City of Delaware officials plan to continue to push economic development efforts in 2014, starting with a staff reorganization.

City of Delaware officials plan to continue to push economic development efforts in 2014, starting with a staff reorganization.

Under the reorganization, economic development staff will fall directly under City Manager Tom Homan's purview.

"That will give us the ability to have a point person reporting directly to me," he said.

Dan Whited, former assistant city manager, will head a unified public services group that combines the public works, public utilities and community development departments. Jackie Walker, former administrative services director, will become the new assistant city manager.

Homan said the reorganization will improve workload-sharing and cut down on redundancies without layoffs.

"(The departments) work quite well together now, but we think we can improve the way they work," he said.

City spokesman Lee Yoakum said the city followed up on 121 economic-development leads in 2013 in the sectors of manufacturing and industry, retail and restaurant, and technology and office. That led to 15 projects, expected to create 234 new or expanded jobs and $2.8 million in new or expanded payroll after the projects are completed.

Homan said the city exceeded its economic-development expectations in 2013. He credited some of that growth to the city's relationship with Columbus 2020, a regional economic-development agency with the goal of adding 150,000 new jobs throughout 11 central Ohio counties by 2020.

"They filled a void we had in economic development at the regional level," Homan said.

The city's downtown is one area Homan said he expects will continue to see an increased amount of interest in 2014 from shoppers and potential business owners.

"You can't go through downtown and not see new businesses going in," he said.

Homan said the city will continue its efforts to foster downtown growth with revolving loans for businesses and maintenance on streets and streetscape projects.

He said the city also plans to take action on parking downtown in 2014. He said the city does not plan to add new lots or decks, but officials do want to make sure residents and visitors are aware of where they can park through education and improved signs.

He said the idea that the city's downtown has a parking problem is not completely true.

"I think some of it's perception and some of it's reality," he said. "We have more available parking than (many) people realize."

New tenants and improvements downtown are just a portion of the good development news for Delaware, officials said. City records show increases in income-tax revenue, as well as the amount of commercial and residential permits issued, in 2013 compared with 2012.

City officials forecast more growth in 2014.

The city issued more single-family home permits in 2013 than any year since the recession began.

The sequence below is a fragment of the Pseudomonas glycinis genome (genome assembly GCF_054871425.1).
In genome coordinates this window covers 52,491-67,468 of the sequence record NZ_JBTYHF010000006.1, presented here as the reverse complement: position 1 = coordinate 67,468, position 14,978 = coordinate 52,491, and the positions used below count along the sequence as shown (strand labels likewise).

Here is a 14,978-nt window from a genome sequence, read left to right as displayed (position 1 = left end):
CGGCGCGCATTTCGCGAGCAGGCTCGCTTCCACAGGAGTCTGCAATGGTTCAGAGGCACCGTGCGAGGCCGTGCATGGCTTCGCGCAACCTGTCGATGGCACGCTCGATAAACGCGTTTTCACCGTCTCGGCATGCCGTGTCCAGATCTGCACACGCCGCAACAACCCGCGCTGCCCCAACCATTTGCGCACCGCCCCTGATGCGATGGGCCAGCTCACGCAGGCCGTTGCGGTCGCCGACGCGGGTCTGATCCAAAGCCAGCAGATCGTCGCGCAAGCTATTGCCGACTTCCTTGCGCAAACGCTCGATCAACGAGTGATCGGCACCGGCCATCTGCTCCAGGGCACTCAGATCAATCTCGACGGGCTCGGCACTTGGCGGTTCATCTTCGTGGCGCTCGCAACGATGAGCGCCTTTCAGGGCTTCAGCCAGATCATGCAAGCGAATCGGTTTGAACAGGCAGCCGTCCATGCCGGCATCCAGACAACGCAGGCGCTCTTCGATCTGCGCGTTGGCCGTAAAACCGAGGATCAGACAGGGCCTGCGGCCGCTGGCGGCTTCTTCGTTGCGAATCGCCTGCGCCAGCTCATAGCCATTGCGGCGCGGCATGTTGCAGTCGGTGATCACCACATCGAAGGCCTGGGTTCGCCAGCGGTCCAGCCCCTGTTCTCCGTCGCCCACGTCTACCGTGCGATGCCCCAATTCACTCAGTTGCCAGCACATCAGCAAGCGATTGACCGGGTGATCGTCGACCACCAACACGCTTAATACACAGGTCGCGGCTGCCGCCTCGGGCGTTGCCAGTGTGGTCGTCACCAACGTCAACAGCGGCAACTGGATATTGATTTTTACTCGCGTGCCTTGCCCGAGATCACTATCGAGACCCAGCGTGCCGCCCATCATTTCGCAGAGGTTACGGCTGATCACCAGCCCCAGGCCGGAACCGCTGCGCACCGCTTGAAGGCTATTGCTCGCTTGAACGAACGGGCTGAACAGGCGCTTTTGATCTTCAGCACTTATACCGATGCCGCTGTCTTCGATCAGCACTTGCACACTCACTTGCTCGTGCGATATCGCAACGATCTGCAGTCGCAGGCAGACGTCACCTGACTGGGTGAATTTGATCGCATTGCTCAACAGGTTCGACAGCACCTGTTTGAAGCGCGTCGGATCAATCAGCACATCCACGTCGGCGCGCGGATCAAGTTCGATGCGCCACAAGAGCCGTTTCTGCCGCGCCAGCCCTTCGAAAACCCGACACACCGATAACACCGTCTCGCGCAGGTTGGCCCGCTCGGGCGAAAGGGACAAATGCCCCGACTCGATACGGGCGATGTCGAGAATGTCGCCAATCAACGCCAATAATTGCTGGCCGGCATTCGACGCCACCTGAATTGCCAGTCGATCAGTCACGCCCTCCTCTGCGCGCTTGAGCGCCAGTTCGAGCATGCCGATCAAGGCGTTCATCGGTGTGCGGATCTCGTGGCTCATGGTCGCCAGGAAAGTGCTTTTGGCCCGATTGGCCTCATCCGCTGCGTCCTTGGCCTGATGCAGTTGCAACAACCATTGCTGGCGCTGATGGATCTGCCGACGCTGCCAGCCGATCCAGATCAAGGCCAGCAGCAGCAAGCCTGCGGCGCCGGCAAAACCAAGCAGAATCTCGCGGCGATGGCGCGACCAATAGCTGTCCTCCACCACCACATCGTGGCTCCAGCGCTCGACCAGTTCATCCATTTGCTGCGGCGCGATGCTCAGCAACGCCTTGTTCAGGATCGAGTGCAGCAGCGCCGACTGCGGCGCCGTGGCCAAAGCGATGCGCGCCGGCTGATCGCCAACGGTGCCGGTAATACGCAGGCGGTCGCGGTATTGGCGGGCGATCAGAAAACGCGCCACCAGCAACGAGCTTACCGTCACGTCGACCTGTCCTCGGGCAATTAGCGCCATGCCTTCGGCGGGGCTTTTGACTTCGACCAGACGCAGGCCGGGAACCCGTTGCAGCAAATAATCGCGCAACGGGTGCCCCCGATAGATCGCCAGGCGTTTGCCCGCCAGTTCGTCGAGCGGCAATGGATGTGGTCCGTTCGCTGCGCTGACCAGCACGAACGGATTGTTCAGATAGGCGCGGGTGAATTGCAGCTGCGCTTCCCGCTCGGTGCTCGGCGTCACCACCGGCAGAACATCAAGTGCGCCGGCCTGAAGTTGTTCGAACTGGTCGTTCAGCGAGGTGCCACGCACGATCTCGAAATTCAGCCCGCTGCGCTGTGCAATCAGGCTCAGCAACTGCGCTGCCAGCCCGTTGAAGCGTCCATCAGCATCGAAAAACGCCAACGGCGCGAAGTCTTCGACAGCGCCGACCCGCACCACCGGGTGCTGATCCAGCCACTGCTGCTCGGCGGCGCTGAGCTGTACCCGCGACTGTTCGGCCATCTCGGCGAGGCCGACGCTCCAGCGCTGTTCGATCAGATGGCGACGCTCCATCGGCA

Homan said developers who had paused projects because of the economic climate of the last five years now are coming back to the city.

"We're seeing projects we were granting extensions for ... are getting final approval and ready to get ahead," he said.

Delaware officials said the city's infrastructure-improvement efforts also served as a message to businesses and residents that the city is preparing for the future.

Homan said work on the city's $30.4 million water-treatment plant expansion and renovation, which he said is "the largest public-works project the city has ever undertaken," will continue in 2014.

The project, paid for in part by a three-year water-rate increase from 2010-12, will allow the city to serve a growing customer base and meet updated Ohio Environmental Protection Agency standards.

"Infrastructure is always an important part to not only serving our community but businesses as well," Homan said.

Yoakum said the first phase of the project -- the installation of a new membrane filtration plant -- should wrap up this summer. Then, city workers will start dismantling and rehabilitating the city's current treatment plant.

He said the project has been lengthy due to its size and the city's need to continue operations during construction.

"You can't shut (operations) down completely," Yoakum said. "You have to be able to continue to make and distribute water."

The entire project should be completed in 2015.

The city may follow up another major improvement completed in 2013 with a sequel in 2014.

Homan said the city's administration and fire department officials will be "planning actively" for a fourth fire station in the southeastern section of the city.

The city opened its third fire station, on West Central Avenue near Grady Memorial Hospital, in September 2013.

"We'll be coming up with a game plan for the design, construction and opening" of the fourth fire station, Homan said.

He said construction could start late this year.

The city also will continue to expand its network of bike paths and plan for a city dog park in 2014.

Homan said the city could undertake more improvements in 2014 if not for a reduction in state aid. He said the city will continue to operate on about $1 million less in revenue per year because of cuts to local government funding and the elimination of the inheritance tax.

In his 2014 budget message to Delaware City Council, Homan said the city needs to continue to push state officials for the restoration of some of that funding in 2014.